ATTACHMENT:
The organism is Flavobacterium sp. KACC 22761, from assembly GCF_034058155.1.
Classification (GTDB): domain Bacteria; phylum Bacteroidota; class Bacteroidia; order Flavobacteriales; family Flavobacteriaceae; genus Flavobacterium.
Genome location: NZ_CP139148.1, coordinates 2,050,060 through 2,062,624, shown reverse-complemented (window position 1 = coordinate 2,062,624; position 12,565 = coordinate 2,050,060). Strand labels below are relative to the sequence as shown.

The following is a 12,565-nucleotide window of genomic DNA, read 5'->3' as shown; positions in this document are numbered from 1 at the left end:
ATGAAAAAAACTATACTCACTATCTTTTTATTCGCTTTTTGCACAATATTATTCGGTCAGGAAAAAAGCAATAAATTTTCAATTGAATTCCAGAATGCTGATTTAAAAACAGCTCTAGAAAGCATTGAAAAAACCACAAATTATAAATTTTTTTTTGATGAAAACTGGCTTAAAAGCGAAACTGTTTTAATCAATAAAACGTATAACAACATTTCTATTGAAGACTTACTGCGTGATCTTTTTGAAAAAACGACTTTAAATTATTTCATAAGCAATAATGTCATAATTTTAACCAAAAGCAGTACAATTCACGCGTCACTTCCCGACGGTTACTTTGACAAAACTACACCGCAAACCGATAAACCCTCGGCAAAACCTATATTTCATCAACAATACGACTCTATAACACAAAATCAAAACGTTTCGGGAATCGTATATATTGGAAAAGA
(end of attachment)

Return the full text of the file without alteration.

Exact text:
The organism is Flavobacterium sp. KACC 22761, from assembly GCF_034058155.1.
Classification (GTDB): domain Bacteria; phylum Bacteroidota; class Bacteroidia; order Flavobacteriales; family Flavobacteriaceae; genus Flavobacterium.
Genome location: NZ_CP139148.1, coordinates 2,050,060 through 2,062,624, shown reverse-complemented (window position 1 = coordinate 2,062,624; position 12,565 = coordinate 2,050,060). Strand labels below are relative to the sequence as shown.

The following is a 12,565-nucleotide window of genomic DNA, read 5'->3' as shown; positions in this document are numbered from 1 at the left end:
ATGAAAAAAACTATACTCACTATCTTTTTATTCGCTTTTTGCACAATATTATTCGGTCAGGAAAAAAGCAATAAATTTTCAATTGAATTCCAGAATGCTGATTTAAAAACAGCTCTAGAAAGCATTGAAAAAACCACAAATTATAAATTTTTTTTTGATGAAAACTGGCTTAAAAGCGAAACTGTTTTAATCAATAAAACGTATAACAACATTTCTATTGAAGACTTACTGCGTGATCTTTTTGAAAAAACGACTTTAAATTATTTCATAAGCAATAATGTCATAATTTTAACCAAAAGCAGTACAATTCACGCGTCACTTCCCGACGGTTACTTTGACAAAACTACACCGCAAACCGATAAACCCTCGGCAAAACCTATATTTCATCAACAATACGACTCTATAACACAAAATCAAAACGTTTCGGGAATCGTATATATTGGAAAAGA